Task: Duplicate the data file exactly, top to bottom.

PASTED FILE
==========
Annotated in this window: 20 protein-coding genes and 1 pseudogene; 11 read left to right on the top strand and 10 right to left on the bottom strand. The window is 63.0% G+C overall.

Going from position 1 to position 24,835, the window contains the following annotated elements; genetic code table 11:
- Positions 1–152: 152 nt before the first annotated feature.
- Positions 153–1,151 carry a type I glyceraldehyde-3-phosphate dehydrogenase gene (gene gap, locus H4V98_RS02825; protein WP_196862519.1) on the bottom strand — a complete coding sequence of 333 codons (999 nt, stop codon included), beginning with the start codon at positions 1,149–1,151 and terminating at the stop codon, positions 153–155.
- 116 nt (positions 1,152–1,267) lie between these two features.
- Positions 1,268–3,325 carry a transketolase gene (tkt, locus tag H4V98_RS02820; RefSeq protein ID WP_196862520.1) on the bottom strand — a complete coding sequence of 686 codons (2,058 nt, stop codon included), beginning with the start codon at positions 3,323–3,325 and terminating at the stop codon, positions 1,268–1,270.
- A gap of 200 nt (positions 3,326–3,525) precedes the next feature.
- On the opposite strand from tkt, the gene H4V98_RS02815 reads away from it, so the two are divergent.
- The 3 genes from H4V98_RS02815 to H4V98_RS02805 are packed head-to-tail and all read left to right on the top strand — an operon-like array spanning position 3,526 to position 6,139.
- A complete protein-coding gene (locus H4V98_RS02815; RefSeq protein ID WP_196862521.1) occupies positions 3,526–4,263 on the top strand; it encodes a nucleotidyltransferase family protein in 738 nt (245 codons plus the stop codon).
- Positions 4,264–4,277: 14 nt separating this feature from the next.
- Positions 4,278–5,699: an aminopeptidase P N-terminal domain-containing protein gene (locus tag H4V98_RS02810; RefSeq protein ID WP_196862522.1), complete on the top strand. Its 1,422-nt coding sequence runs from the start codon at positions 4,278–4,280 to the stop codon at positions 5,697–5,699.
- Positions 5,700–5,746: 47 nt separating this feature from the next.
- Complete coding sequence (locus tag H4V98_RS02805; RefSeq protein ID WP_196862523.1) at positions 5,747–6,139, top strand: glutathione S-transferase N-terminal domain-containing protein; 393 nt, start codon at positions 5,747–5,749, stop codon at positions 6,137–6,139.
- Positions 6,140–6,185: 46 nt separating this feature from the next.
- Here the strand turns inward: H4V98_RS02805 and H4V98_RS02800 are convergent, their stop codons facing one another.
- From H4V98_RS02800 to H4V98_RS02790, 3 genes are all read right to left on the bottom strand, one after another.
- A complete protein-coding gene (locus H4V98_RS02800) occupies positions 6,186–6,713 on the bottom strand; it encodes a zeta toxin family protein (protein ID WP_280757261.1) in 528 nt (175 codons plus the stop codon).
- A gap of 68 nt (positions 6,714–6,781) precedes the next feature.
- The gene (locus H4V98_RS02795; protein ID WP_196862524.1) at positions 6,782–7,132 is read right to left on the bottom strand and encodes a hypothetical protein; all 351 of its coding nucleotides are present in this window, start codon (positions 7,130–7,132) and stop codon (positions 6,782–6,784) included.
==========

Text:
Annotated in this window: 20 protein-coding genes and 1 pseudogene; 11 read left to right on the top strand and 10 right to left on the bottom strand. The window is 63.0% G+C overall.

Going from position 1 to position 24,835, the window contains the following annotated elements; genetic code table 11:
- Positions 1–152: 152 nt before the first annotated feature.
- Positions 153–1,151 carry a type I glyceraldehyde-3-phosphate dehydrogenase gene (gene gap, locus H4V98_RS02825; protein WP_196862519.1) on the bottom strand — a complete coding sequence of 333 codons (999 nt, stop codon included), beginning with the start codon at positions 1,149–1,151 and terminating at the stop codon, positions 153–155.
- 116 nt (positions 1,152–1,267) lie between these two features.
- Positions 1,268–3,325 carry a transketolase gene (tkt, locus tag H4V98_RS02820; RefSeq protein ID WP_196862520.1) on the bottom strand — a complete coding sequence of 686 codons (2,058 nt, stop codon included), beginning with the start codon at positions 3,323–3,325 and terminating at the stop codon, positions 1,268–1,270.
- A gap of 200 nt (positions 3,326–3,525) precedes the next feature.
- On the opposite strand from tkt, the gene H4V98_RS02815 reads away from it, so the two are divergent.
- The 3 genes from H4V98_RS02815 to H4V98_RS02805 are packed head-to-tail and all read left to right on the top strand — an operon-like array spanning position 3,526 to position 6,139.
- A complete protein-coding gene (locus H4V98_RS02815; RefSeq protein ID WP_196862521.1) occupies positions 3,526–4,263 on the top strand; it encodes a nucleotidyltransferase family protein in 738 nt (245 codons plus the stop codon).
- Positions 4,264–4,277: 14 nt separating this feature from the next.
- Positions 4,278–5,699: an aminopeptidase P N-terminal domain-containing protein gene (locus tag H4V98_RS02810; RefSeq protein ID WP_196862522.1), complete on the top strand. Its 1,422-nt coding sequence runs from the start codon at positions 4,278–4,280 to the stop codon at positions 5,697–5,699.
- Positions 5,700–5,746: 47 nt separating this feature from the next.
- Complete coding sequence (locus tag H4V98_RS02805; RefSeq protein ID WP_196862523.1) at positions 5,747–6,139, top strand: glutathione S-transferase N-terminal domain-containing protein; 393 nt, start codon at positions 5,747–5,749, stop codon at positions 6,137–6,139.
- Positions 6,140–6,185: 46 nt separating this feature from the next.
- Here the strand turns inward: H4V98_RS02805 and H4V98_RS02800 are convergent, their stop codons facing one another.
- From H4V98_RS02800 to H4V98_RS02790, 3 genes are all read right to left on the bottom strand, one after another.
- A complete protein-coding gene (locus H4V98_RS02800) occupies positions 6,186–6,713 on the bottom strand; it encodes a zeta toxin family protein (protein ID WP_280757261.1) in 528 nt (175 codons plus the stop codon).
- A gap of 68 nt (positions 6,714–6,781) precedes the next feature.
- The gene (locus H4V98_RS02795; protein ID WP_196862524.1) at positions 6,782–7,132 is read right to left on the bottom strand and encodes a hypothetical protein; all 351 of its coding nucleotides are present in this window, start codon (positions 7,130–7,132) and stop codon (positions 6,782–6,784) included.